Electrical appliance giant Dyson announced on Thursday evening (Oct 10) its decision to scrap a £2.5 billion (S$4.3 billion) project to build electric cars. The plans had included its maiden electric car plant running in Singapore by 2021.
As Dyson’s decision not to pursue the electric vehicle business was taken at an early stage, the disruption to its operations and workforce in Singapore will be minimal, the Republic’s Economic Development Board (EDB) said in a statement on the same evening.
Inventor James Dyson, founder of the British company that is known for its vacuum cleaners, said in an e-mail to employees that its engineers had developed a “fantastic electric car” and “have been ingenious in their approach”.
But despite having “tried very hard throughout the development process”, the electric car could not hit the roads because it was not “commercially viable”.
On Thursday, Mr Dyson said he has been “through a serious process to find a buyer for the project which has, unfortunately, been unsuccessful so far”.
“I wanted you to hear directly from me that the Dyson board has therefore taken the very difficult decision to propose the closure of our automotive project,” he wrote to employees.
According to the BBC, Mr Dyson said that the company was closing electric car facilities both in the United Kingdom and Singapore. The project employed 500 people in the UK.
He maintained that the car project was “not a product failure, or a failure of the team. Their achievements have been immense – given the enormity and complexity of the project”.
Mr Dyson added that his company is working to quickly find alternative roles within Dyson for as many of the team as possible, and there are sufficient vacancies to absorb most of the people into its home business.
“For those who cannot, or do not wish to, find alternative roles, we will support them fairly and with the respect deserved,” he said. “This is a challenging time for our colleagues, and I appreciate your understanding and sensitivity as we consult with those who are affected.”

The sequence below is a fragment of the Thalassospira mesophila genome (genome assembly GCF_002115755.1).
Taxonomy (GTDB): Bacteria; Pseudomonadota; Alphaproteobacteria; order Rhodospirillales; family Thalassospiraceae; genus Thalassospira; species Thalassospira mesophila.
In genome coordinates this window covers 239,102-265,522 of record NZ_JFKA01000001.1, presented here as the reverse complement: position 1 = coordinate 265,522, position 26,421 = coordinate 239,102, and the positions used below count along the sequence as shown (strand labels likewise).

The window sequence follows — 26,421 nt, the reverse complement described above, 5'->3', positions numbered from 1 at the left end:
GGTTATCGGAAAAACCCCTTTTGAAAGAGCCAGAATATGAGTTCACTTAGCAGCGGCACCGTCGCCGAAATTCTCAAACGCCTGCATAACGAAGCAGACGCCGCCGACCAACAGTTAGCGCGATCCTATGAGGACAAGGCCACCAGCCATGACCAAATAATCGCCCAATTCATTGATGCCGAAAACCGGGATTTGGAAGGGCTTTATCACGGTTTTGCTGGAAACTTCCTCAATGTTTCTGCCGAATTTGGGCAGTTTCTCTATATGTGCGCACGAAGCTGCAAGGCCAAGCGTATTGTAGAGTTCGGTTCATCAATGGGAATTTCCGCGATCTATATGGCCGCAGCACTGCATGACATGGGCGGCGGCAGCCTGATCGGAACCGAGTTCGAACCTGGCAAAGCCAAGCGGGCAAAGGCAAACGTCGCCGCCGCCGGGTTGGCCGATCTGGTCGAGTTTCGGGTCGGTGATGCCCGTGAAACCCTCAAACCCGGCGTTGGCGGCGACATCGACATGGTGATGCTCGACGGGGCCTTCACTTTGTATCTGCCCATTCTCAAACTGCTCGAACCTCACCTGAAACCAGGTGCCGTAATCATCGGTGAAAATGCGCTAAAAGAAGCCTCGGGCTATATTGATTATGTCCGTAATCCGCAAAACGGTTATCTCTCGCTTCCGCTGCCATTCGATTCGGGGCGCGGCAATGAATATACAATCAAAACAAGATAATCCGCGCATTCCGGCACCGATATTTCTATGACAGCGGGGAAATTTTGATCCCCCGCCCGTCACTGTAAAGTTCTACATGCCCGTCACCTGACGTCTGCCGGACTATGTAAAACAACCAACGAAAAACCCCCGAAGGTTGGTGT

Mr Dyson, who earlier this year decided to relocate the company’s head office to Singapore from the UK, has a net worth of about US$11.9 billion (S$16.4 billion), making him the UK’s second-richest person.
The £2.5 billion intended for the electric car project would still be spent on developing other products, including its battery technology, he said in his e-mail on Thursday.
He said Dyson will continue its £2.5 billion investment programme into new technology and grow The Dyson Institute of Engineering and Technology.
It will continue to expand at Malmesbury and Hullavington, which are both in Britain, as well as in Singapore and other global locations.
Dyson will also focus on manufacturing solid state batteries and other fundamental technologies that it has identified. These include sensing technologies, vision systems, robotics, machine learning, and artificial intelligence.
“This is not the first project which has changed direction, and it will not be the last,” said Mr Dyson, adding that the company will continue to “deepen our roots both in the UK and Singapore”.
Mr Tan Kong Hwee, assistant managing director of EDB, said the Singapore Government understands that Dyson has chosen to focus on growing its core home business, including new product categories, and on the development of its battery technology.
He said that Singapore will play an important role in Dyson’s growth plans.
This will lead to the creation of job opportunities in the company’s headquarters, research and development, and manufacturing teams, as well as the development of capabilities in the fundamental technologies that Dyson identified.
“Singapore and Dyson have enjoyed a strong partnership for more than 10 years and we look forward to building on this partnership,” he said.
Source: The Straits Times